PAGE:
If you want to learn more about Wix or about how their site works, be sure to check out their FAQ in addition to the main site. They cover topics such as search engine friendliness, PayPal integration, stats packages, and more.

So who is this online service for? I’d say it’s a very good option if you don’t already have your own photography site or portfolio, you don’t want to spend a bunch of money to get your site going, and/or you don’t want to deal with the technical side of website creation. Hell, even if you already have a site, you’ve got the money and know-how for a custom site — you still might get a kick out of creating a Flash site through their platform.

If any of you out there already have a Wix-generated website, let us know in the comments so we can check it out!

Birthday Gift #7 – Free Web Hosting

The seventh birthday gift for our one-year party will be 3 months of free web hosting provided by Top Hosting Center, and instigated by our buddy Antoine. Here’s what they’re offering up for one raffle winner:

Top Hosting Center Logo
  • 10 GB HDD Space
  • 10 GB Bandwidth
  • 10 MySQL
  • 10 Domains
  • 10 Sub-Domains
  • 10 Emails
  • 10 FTP Users
  • NO Free Domain Name

This could be a great way to get yourself started with a new website to test the waters. If you find out that websites are too much hassle or if it’s just not your thing, at least it didn’t cost you any hosting money!


If you want in on this one for the raffle, leave a comment on this post with the phrase “FREE HOSTING” in the comment somewhere. And don’t forget that every comment you make for the entire month of January (on any post) will count as a raffle entry for this and the other giveaways.

Also, check the main Birthday Party page to see all of the prizes being offered. And if you have a prize you’d like to give away for the birthday party, let me know!

ADIDAP is Down, But Antoine is OK

Antoine is fast becoming a friend of mine, and he’s having a bit of an issue with his photography blog at the moment… actually, with his host. And it may be terminal. I know some of you read his blog, so I just wanted you guys to be aware that he’s fully aware (and a little ticked off). So think happy thoughts, and let’s hope for a successful revival so we can get back to reading his stuff.

UPDATE: Antoine’s site is back up and running! Glad to hear he didn’t lose any information.

Phase 1 of the Fine Art Photoblog Complete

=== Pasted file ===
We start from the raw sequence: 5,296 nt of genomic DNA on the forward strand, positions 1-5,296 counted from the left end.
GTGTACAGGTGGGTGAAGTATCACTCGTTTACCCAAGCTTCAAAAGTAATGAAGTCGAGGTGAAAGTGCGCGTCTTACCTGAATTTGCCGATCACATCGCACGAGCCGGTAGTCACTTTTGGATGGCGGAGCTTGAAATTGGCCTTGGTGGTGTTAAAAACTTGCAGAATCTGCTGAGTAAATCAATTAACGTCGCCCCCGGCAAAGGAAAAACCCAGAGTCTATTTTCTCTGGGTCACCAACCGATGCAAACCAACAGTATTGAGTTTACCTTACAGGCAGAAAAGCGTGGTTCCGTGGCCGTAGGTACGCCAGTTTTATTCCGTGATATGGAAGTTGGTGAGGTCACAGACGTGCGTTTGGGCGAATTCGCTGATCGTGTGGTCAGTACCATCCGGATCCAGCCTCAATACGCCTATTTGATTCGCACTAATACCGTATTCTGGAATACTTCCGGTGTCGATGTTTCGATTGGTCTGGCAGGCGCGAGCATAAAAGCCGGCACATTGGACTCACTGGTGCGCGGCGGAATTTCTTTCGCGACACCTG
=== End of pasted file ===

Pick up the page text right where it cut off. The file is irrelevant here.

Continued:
So I’m pretty sure I have an ulcer and half a dozen mental issues now. I gave myself the task of selecting a small handful of photographers from a group of 30 to be included in the upcoming Fine Art Photoblog. This was no easy thing to do and I leaned on those 30 photographers to help me decide who gets in, but the fact remained that I had to make some hard decisions about several photographers… including a few friends.

I’ve chosen six amazing photographers and artists to be part of the initial launch of the photoblog. If you’re one of the 24 who won’t be with us for the launch and you put your best foot forward on this effort, I truly apologize and I really do feel terrible about having to exclude people — especially those of you I have personal relationships and friendships with. No hard feelings? We may actually bring on a few more photographers before the launch or sometime after the launch, depending on what this core group decides. So this is probably not the end for several of the other photographers in that list of 30.

On the bright side, we have the following six photographers plus myself to bring the site up to critical mass and get the kinks worked out. These guys are really amazing and I’m looking forward to working with them.

* UPDATE: Martin and Victor decided to part ways with the Fine Art Photoblog prior to the launch. They were for personal reasons on their part, but we’re all still on very good terms. Due to these departures, two other photographers were asked to join in their place:

So what’s next? Well, I’ll be finishing up a few things on the site while these guys test out the interface and post a few photos for practice. We’ll be fine-tuning the site until it’s ready for public consumption. After we launch, we’ll just be posting photos and working on getting the site off the ground. After we get into our groove, we’ll consider bringing on more photographers — so keep your portfolios up to date!

UPDATE: Site launch announced here!